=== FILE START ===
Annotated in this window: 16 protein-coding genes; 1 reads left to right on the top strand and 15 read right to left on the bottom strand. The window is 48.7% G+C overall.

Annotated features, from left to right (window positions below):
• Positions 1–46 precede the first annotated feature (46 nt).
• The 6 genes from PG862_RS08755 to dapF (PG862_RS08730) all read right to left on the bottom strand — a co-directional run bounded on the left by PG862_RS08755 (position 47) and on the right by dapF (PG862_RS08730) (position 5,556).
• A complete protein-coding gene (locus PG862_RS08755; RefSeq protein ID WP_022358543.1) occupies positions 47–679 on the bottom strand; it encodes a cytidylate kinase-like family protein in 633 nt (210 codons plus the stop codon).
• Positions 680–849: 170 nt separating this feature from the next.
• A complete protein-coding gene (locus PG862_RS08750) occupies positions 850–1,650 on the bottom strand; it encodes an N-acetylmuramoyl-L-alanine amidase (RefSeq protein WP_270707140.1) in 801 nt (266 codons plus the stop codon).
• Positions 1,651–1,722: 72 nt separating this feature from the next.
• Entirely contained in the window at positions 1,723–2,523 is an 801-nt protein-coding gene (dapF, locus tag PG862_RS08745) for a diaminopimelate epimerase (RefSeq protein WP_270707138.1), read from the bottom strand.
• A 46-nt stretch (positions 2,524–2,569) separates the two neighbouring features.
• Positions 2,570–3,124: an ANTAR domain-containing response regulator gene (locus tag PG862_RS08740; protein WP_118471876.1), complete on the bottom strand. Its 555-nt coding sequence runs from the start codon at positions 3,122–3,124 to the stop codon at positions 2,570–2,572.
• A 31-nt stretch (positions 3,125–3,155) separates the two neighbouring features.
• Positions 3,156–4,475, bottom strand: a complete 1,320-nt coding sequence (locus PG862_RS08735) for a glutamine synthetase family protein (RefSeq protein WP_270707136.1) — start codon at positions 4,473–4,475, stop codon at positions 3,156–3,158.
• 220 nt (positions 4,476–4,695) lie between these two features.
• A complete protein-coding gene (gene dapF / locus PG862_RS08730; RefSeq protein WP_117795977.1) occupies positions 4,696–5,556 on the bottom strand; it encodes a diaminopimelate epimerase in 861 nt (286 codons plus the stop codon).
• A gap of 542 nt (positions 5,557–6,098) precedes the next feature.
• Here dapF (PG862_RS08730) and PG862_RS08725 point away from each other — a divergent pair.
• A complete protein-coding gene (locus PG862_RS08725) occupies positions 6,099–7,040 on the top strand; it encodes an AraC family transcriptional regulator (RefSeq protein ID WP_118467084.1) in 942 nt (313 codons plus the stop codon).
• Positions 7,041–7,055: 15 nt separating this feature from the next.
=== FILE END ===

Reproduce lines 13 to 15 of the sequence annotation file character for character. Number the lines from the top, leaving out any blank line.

• Positions 3,156–4,475, bottom strand: a complete 1,320-nt coding sequence (locus PG862_RS08735) for a glutamine synthetase family protein (RefSeq protein WP_270707136.1) — start codon at positions 4,473–4,475, stop codon at positions 3,156–3,158.
• 220 nt (positions 4,476–4,695) lie between these two features.
• A complete protein-coding gene (gene dapF / locus PG862_RS08730; RefSeq protein WP_117795977.1) occupies positions 4,696–5,556 on the bottom strand; it encodes a diaminopimelate epimerase in 861 nt (286 codons plus the stop codon).